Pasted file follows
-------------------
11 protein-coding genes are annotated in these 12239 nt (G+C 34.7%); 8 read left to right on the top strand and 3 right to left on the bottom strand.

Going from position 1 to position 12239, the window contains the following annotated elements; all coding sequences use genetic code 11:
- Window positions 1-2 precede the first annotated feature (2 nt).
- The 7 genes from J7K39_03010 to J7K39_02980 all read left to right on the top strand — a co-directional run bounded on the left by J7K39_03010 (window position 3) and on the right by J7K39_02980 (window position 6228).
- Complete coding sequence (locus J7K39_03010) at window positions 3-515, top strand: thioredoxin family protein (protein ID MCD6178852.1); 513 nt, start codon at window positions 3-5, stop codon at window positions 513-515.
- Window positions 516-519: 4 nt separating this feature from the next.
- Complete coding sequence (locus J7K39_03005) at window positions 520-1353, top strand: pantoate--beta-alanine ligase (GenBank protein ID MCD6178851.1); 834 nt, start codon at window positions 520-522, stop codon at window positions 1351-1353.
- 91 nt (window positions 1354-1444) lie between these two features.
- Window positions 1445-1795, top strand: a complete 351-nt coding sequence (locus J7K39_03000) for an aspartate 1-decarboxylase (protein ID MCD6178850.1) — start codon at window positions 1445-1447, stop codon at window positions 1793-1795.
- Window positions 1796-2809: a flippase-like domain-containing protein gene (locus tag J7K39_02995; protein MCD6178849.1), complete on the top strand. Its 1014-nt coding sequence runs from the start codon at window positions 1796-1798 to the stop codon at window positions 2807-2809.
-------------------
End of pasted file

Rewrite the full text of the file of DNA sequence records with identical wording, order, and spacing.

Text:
11 protein-coding genes are annotated in these 12239 nt (G+C 34.7%); 8 read left to right on the top strand and 3 right to left on the bottom strand.

Going from position 1 to position 12239, the window contains the following annotated elements; all coding sequences use genetic code 11:
- Window positions 1-2 precede the first annotated feature (2 nt).
- The 7 genes from J7K39_03010 to J7K39_02980 all read left to right on the top strand — a co-directional run bounded on the left by J7K39_03010 (window position 3) and on the right by J7K39_02980 (window position 6228).
- Complete coding sequence (locus J7K39_03010) at window positions 3-515, top strand: thioredoxin family protein (protein ID MCD6178852.1); 513 nt, start codon at window positions 3-5, stop codon at window positions 513-515.
- Window positions 516-519: 4 nt separating this feature from the next.
- Complete coding sequence (locus J7K39_03005) at window positions 520-1353, top strand: pantoate--beta-alanine ligase (GenBank protein ID MCD6178851.1); 834 nt, start codon at window positions 520-522, stop codon at window positions 1351-1353.
- 91 nt (window positions 1354-1444) lie between these two features.
- Window positions 1445-1795, top strand: a complete 351-nt coding sequence (locus J7K39_03000) for an aspartate 1-decarboxylase (protein ID MCD6178850.1) — start codon at window positions 1445-1447, stop codon at window positions 1793-1795.
- Window positions 1796-2809: a flippase-like domain-containing protein gene (locus tag J7K39_02995; protein MCD6178849.1), complete on the top strand. Its 1014-nt coding sequence runs from the start codon at window positions 1796-1798 to the stop codon at window positions 2807-2809.